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By Adam Ryan on

Why ‘Battle of the Queens’ is essential cinema

Despite stiff competition, Nicolas Steiner’s Battle of the Queens (2011) was undoubtedly one of the stand-out films from this year’s Bradford International Film Festival.

Centred on a cow-fighting event in Switzerland, the film has been lauded almost entirely on the strength of its undeniably beautiful cinematography. Yet to focus on this one aspect is to do the film a severe injustice.

Like many great documentaries, it takes a different approach to documentary as a form, pushing some boundaries, without losing sight of the conventions we all know and love. Do not expect a quirky character piece, or indeed a piece of activist cinema. Similarly, don’t expect to see a requiem for local traditions or a scathing attack on global capitalism. Don’t even expect to be offered much in the way of tangible information about cow fighting itself, or even the people who constitute the film’s primary focus. So if these are all the things it isn’t, what exactly is it?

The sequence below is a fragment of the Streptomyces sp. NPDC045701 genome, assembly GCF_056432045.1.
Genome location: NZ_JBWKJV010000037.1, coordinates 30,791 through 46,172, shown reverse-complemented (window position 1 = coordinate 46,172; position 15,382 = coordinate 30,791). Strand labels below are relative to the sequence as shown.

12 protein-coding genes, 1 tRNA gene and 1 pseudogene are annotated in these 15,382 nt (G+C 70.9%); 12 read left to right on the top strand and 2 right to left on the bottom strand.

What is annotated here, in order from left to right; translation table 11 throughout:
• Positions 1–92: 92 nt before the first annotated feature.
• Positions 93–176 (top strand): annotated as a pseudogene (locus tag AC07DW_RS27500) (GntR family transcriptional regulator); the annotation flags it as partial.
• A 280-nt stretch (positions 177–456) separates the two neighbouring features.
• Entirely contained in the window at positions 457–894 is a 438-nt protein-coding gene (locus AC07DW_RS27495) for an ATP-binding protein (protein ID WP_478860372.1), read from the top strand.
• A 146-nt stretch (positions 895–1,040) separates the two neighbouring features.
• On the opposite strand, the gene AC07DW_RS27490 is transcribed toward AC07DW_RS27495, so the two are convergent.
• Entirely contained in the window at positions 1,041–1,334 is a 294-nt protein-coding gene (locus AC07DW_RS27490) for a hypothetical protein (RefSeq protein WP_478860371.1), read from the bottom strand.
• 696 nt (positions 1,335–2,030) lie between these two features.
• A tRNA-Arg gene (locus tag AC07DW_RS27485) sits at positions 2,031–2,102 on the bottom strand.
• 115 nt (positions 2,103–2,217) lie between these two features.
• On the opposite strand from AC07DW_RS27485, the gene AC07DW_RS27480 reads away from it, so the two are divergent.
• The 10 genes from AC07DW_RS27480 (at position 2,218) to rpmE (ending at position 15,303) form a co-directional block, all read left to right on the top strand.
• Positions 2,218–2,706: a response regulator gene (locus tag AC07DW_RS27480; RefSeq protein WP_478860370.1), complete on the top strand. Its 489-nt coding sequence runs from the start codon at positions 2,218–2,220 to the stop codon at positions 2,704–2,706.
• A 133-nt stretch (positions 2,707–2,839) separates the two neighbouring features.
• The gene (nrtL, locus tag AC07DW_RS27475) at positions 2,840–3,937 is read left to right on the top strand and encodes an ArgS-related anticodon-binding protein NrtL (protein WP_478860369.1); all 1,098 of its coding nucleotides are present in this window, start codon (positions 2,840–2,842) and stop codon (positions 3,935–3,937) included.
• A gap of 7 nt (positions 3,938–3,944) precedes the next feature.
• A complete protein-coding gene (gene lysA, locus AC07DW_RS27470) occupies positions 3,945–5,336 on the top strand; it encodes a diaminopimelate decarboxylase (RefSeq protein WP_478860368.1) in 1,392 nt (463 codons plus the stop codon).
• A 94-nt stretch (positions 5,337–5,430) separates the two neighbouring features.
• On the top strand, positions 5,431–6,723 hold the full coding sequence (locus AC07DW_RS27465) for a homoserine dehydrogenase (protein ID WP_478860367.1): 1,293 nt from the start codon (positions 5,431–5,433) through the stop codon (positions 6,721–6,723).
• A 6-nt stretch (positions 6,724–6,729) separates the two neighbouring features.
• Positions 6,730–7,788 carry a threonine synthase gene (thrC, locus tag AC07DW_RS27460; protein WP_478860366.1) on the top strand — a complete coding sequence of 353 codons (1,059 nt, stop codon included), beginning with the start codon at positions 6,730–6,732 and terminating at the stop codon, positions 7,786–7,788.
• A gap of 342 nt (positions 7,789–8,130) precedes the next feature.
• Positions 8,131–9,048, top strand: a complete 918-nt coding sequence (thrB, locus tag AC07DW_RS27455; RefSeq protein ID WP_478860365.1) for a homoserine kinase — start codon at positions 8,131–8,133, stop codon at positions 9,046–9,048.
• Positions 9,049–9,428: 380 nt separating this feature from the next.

To summarise in one handy turn of phrase is tricky, but essentially Battle of the Queens is a celebration of the here and now, a celebration of a tradition that, while it may have its roots in the past, is very much a facet of the modern world; as contemporary as Facebook and ready meals.

One could justifiably comment on the juxtaposition of old and new (the film’s opening shot, for instance, features men in Lederhosen blowing Alpen Horns underneath an array of banners pasted with all manner of corporate logos), or even the multi-generational subject demographic. Yet because of the primarily non-judgemental stance the film takes, such distinctions become meaningless. Past, present and future co-exist, working within the same parameters and towards the same aims, achieving a unity rarely seen in these progress driven times to which we belong.

This refusal to make the charge of anachronism is one of the great strengths of the documentary, and one that sets it apart immediately from a great deal of filmic laments that document the outdated, outmoded and deceased. As a result, what we are offered is a vibrant, lively documentary, with an infectiously upbeat dynamic that optimistically tips its hat to the positives in life, without falling prey to naiveté or compromising its message.

At the heart of this, and somewhat surprisingly—at least to our bourgeois, post-1960s, Western sensibility—is a lack of any ideological statement with regards to the debatably dubious animal rights issues depicted. On the contrary, the animals, and the battles in which they engage, are the very lifeblood of the film and the community it depicts. As one man points out, the welfare of the cows is in fact the most important consideration.